Today I have been thinking of how grateful I am. I have been very blessed with the life that I have, the family and friends around me and the opportunities in my life. I have been lucky to have traveled when I was young and to travel now as an adult. I have been fortunate to have met some great people through my life. To have the ability to play sports and numerous activities has been a blessing and I am thankful each day.

As the New Year starts to unfold, I continue to appreciate everything in my life. I try not to take things for granted as life can change in the drop of a hat. Treat others like you want to be treated. Show respect and consideration for those around you. Be grateful for those special people in your life and enjoy each day that you have.


Monday, November 11, 2013

The Games Week, Sunday...

It's been a long time since I've had time to sit down and write the final post to the Games but here it is...

The final day...

Sunday - July 28th, 2013
Sprint Chipper
Rise and shine for the final day of the 2013 CrossFit Games. The first event for the day was the Sprint Chipper: 21-15-9 of MedBall GHD Sit-ups, Power Snatches with 100# and 9 burpees over a wall. This workout was a quick one. How fast can you move through these three movements?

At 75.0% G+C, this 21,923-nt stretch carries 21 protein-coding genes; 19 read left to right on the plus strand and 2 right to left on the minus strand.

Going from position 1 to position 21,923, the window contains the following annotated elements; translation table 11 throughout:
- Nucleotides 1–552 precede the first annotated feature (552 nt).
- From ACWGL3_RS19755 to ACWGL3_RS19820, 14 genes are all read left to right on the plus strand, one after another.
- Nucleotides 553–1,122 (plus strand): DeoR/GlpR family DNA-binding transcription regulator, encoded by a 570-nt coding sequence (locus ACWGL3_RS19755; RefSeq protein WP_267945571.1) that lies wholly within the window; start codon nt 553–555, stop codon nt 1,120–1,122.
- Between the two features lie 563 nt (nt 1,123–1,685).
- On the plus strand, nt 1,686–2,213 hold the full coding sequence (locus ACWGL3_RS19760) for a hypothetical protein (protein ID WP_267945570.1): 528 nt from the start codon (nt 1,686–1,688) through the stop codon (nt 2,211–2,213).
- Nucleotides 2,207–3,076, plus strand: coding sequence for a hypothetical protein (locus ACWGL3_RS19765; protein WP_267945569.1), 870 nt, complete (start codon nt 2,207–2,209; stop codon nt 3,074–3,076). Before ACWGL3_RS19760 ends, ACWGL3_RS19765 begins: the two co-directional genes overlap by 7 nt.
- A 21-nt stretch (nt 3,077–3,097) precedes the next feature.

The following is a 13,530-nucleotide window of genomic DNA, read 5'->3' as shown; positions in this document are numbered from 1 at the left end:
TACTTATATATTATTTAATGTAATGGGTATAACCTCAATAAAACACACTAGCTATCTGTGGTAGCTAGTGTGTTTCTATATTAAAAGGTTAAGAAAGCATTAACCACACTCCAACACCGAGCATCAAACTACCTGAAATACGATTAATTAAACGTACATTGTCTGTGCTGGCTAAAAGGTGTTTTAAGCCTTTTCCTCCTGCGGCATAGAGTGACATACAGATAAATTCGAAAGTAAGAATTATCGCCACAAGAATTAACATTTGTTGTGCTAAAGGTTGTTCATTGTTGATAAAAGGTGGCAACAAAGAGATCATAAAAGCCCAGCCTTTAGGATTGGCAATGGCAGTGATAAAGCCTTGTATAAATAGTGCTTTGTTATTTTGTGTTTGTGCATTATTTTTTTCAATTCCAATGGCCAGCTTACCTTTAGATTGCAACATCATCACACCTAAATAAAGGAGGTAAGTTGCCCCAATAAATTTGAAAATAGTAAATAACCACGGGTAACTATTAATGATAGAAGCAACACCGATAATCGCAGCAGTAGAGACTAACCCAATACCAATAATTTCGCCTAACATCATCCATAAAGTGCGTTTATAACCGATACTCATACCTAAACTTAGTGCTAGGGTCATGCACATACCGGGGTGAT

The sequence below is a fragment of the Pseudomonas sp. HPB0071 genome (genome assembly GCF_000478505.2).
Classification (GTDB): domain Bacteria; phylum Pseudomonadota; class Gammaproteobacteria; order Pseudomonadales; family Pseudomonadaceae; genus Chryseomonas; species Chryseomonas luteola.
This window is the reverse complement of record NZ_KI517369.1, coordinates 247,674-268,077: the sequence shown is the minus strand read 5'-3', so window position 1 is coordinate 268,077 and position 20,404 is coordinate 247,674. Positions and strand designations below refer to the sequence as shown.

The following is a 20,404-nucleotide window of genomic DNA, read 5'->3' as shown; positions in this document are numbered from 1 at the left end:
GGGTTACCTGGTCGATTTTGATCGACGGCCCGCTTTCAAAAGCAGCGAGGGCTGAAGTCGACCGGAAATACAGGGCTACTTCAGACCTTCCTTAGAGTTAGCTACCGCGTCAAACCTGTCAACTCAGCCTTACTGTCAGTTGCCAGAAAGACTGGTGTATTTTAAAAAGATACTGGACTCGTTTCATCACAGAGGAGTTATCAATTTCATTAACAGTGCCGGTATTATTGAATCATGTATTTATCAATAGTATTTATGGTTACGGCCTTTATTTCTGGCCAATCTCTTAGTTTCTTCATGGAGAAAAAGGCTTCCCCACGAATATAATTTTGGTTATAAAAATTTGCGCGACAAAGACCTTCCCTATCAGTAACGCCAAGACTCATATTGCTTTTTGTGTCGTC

I remember sitting in the GHD, getting ready for the horn to buzz, looking up in the stands and smiling. Soaking up the moment as the next few minutes would be a fast pace hustle to the end. I was calm and collected one moment, feeling my heart beat within my chest. As soon as the horn blew, the high pace competition began and my heart started to beat faster. I reached down and picked up my MedBall and tapped the top of the GHD. I made sure to hold on tight for all 21 reps.

As I finished the GHD sit-ups, I dropped the ball to the left and climbed out to the right to minimize my transition to the snatches. I ran to my barbell that was set up on the platform in my lane. I had my mind set on doing all 15 snatches in a row, but as I got to the 8th snatch I was not able to hold on to the bar. I dropped it to platform. Before the event Alex and I had talked about the plan, go for 15 snatches in a row; if I wasn't able to keep going, drop to doubles or singles, but keep moving. I picked the bar back up and finished the snatches as singles.

As I finished the last snatch, I dropped the barbell behind me and ran to the next obstacle, a 6 ft. wall built with Plexiglas and wood frames that we had to climb up and over. As I approached the wall, I dropped my chest to the floor, pulled myself up and jumped up and over that wall. I threw myself to the floor as fast as I flipped over the wall. I told myself one more burpee, one more burpee, all the way to the 9th rep.